Truth is the second casualty of war. The first is dissent. Senate minority leader Tom Daschle has been taking a pounding for his mild comments criticizing George W. Bush's failure to put together a broadbased international coalition to invade Iraq. Naturally, he's being called unpatriotic and worse by everyone from Ari Fleischer to the editorial page of the Sioux City Argus Leader, a leading daily in his home state of South Dakota.
Here is what Daschle actually said on Monday: "I'm saddened, saddened that this president failed so miserably at diplomacy that we're forced to war. Saddened that we have to give up one life because this president couldn't create the kind of diplomatic effort so critical for our country." It's hard to believe such a common-sense utterance could even be considered controversial.
By far the nuttiest attack on Daschle I've run across is this short piece by Hugh Hewitt, a radio talk-show host who contributes little screeds to the Weekly Standard's website. Hewitt compares Daschle -- who voted in favor of the war resolution last fall and who hasn't changed his mind about that -- to the Hitler-appeasing Charles Lindbergh. The Lindy quote that Hewitt cites: "I do not want to see American bombers dropping bombs which will kill and mutilate European children, even if they are not flown by American pilots."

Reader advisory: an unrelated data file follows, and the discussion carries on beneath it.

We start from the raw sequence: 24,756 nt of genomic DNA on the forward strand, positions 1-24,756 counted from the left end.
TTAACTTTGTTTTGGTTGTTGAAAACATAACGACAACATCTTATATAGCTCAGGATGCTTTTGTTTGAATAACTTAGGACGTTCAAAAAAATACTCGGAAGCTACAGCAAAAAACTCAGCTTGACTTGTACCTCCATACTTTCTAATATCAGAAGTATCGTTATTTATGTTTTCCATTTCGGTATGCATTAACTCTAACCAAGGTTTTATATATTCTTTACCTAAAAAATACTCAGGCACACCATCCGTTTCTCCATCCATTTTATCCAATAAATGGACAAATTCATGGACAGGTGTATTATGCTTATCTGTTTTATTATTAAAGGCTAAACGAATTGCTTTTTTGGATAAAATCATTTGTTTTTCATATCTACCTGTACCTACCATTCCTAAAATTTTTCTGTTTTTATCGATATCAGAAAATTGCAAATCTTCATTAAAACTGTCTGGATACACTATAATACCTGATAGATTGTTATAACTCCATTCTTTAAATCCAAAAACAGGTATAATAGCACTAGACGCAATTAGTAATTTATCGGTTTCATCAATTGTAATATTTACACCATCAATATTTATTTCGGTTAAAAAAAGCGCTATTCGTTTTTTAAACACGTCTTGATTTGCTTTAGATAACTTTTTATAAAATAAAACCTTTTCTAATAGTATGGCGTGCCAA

Thus does Hewitt conflate Daschle's sadness over having to go it alone in Iraq because of Bush's arrogance and Lindbergh's out-and-out support for Hitler, support that was so deep that he opposed Franklin Roosevelt's efforts to put weapons in the hands of our allies in the years before 1941. Ugly, ugly stuff.